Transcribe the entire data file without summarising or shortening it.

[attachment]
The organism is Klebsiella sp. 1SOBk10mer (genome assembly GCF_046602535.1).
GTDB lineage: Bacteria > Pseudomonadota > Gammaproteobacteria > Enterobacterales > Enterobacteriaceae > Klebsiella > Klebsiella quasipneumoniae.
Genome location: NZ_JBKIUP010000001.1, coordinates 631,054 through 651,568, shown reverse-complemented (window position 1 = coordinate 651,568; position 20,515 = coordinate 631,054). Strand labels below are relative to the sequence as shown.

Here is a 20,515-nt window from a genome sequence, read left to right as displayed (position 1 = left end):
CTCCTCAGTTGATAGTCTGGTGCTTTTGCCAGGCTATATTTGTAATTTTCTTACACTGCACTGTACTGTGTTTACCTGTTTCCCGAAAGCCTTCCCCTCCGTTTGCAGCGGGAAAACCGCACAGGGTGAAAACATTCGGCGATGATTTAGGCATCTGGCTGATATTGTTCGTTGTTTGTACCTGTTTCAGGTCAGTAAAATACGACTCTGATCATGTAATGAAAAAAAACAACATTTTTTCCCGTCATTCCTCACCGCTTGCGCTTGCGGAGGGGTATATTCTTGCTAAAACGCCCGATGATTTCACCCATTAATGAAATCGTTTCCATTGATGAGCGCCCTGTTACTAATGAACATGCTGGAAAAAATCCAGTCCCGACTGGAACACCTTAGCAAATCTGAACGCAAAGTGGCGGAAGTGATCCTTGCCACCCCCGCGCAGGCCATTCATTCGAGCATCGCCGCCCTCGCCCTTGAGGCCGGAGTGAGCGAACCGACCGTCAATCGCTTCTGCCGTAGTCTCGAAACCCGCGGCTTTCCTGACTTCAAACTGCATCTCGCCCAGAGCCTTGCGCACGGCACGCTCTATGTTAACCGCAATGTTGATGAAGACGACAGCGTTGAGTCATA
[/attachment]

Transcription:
The organism is Klebsiella sp. 1SOBk10mer (genome assembly GCF_046602535.1).
GTDB lineage: Bacteria > Pseudomonadota > Gammaproteobacteria > Enterobacterales > Enterobacteriaceae > Klebsiella > Klebsiella quasipneumoniae.
Genome location: NZ_JBKIUP010000001.1, coordinates 631,054 through 651,568, shown reverse-complemented (window position 1 = coordinate 651,568; position 20,515 = coordinate 631,054). Strand labels below are relative to the sequence as shown.

Here is a 20,515-nt window from a genome sequence, read left to right as displayed (position 1 = left end):
CTCCTCAGTTGATAGTCTGGTGCTTTTGCCAGGCTATATTTGTAATTTTCTTACACTGCACTGTACTGTGTTTACCTGTTTCCCGAAAGCCTTCCCCTCCGTTTGCAGCGGGAAAACCGCACAGGGTGAAAACATTCGGCGATGATTTAGGCATCTGGCTGATATTGTTCGTTGTTTGTACCTGTTTCAGGTCAGTAAAATACGACTCTGATCATGTAATGAAAAAAAACAACATTTTTTCCCGTCATTCCTCACCGCTTGCGCTTGCGGAGGGGTATATTCTTGCTAAAACGCCCGATGATTTCACCCATTAATGAAATCGTTTCCATTGATGAGCGCCCTGTTACTAATGAACATGCTGGAAAAAATCCAGTCCCGACTGGAACACCTTAGCAAATCTGAACGCAAAGTGGCGGAAGTGATCCTTGCCACCCCCGCGCAGGCCATTCATTCGAGCATCGCCGCCCTCGCCCTTGAGGCCGGAGTGAGCGAACCGACCGTCAATCGCTTCTGCCGTAGTCTCGAAACCCGCGGCTTTCCTGACTTCAAACTGCATCTCGCCCAGAGCCTTGCGCACGGCACGCTCTATGTTAACCGCAATGTTGATGAAGACGACAGCGTTGAGTCATA